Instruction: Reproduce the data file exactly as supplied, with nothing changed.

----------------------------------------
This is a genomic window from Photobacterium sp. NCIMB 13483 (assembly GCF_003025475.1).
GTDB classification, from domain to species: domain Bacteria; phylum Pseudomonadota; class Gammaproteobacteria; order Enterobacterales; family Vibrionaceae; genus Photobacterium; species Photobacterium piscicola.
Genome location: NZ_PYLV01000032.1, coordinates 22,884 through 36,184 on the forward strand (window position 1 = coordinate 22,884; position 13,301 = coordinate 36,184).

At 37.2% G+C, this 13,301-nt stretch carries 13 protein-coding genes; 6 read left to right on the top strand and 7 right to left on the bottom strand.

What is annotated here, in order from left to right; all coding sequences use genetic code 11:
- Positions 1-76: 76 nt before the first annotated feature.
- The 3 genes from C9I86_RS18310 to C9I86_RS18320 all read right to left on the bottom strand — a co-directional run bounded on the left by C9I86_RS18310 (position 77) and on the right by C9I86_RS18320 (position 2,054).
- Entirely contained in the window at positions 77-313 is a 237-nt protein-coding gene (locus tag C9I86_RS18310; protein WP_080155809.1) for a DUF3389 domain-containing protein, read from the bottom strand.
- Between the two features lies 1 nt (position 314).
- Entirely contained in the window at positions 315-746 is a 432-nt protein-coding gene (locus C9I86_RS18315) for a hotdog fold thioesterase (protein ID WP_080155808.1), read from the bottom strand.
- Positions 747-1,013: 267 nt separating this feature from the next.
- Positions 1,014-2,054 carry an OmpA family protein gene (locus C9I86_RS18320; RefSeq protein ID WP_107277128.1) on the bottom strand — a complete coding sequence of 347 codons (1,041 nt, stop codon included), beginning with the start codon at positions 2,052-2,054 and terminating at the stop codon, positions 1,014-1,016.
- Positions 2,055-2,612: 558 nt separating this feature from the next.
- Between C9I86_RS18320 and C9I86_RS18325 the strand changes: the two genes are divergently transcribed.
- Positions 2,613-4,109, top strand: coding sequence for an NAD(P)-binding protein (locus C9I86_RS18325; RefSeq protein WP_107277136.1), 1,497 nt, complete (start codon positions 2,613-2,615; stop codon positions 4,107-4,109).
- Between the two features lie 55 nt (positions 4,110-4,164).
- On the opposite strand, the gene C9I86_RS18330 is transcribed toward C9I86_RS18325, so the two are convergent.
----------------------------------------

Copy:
This is a genomic window from Photobacterium sp. NCIMB 13483 (assembly GCF_003025475.1).
GTDB classification, from domain to species: domain Bacteria; phylum Pseudomonadota; class Gammaproteobacteria; order Enterobacterales; family Vibrionaceae; genus Photobacterium; species Photobacterium piscicola.
Genome location: NZ_PYLV01000032.1, coordinates 22,884 through 36,184 on the forward strand (window position 1 = coordinate 22,884; position 13,301 = coordinate 36,184).

At 37.2% G+C, this 13,301-nt stretch carries 13 protein-coding genes; 6 read left to right on the top strand and 7 right to left on the bottom strand.

What is annotated here, in order from left to right; all coding sequences use genetic code 11:
- Positions 1-76: 76 nt before the first annotated feature.
- The 3 genes from C9I86_RS18310 to C9I86_RS18320 all read right to left on the bottom strand — a co-directional run bounded on the left by C9I86_RS18310 (position 77) and on the right by C9I86_RS18320 (position 2,054).
- Entirely contained in the window at positions 77-313 is a 237-nt protein-coding gene (locus tag C9I86_RS18310; protein WP_080155809.1) for a DUF3389 domain-containing protein, read from the bottom strand.
- Between the two features lies 1 nt (position 314).
- Entirely contained in the window at positions 315-746 is a 432-nt protein-coding gene (locus C9I86_RS18315) for a hotdog fold thioesterase (protein ID WP_080155808.1), read from the bottom strand.
- Positions 747-1,013: 267 nt separating this feature from the next.
- Positions 1,014-2,054 carry an OmpA family protein gene (locus C9I86_RS18320; RefSeq protein ID WP_107277128.1) on the bottom strand — a complete coding sequence of 347 codons (1,041 nt, stop codon included), beginning with the start codon at positions 2,052-2,054 and terminating at the stop codon, positions 1,014-1,016.
- Positions 2,055-2,612: 558 nt separating this feature from the next.
- Between C9I86_RS18320 and C9I86_RS18325 the strand changes: the two genes are divergently transcribed.
- Positions 2,613-4,109, top strand: coding sequence for an NAD(P)-binding protein (locus C9I86_RS18325; RefSeq protein WP_107277136.1), 1,497 nt, complete (start codon positions 2,613-2,615; stop codon positions 4,107-4,109).
- Between the two features lie 55 nt (positions 4,110-4,164).
- On the opposite strand, the gene C9I86_RS18330 is transcribed toward C9I86_RS18325, so the two are convergent.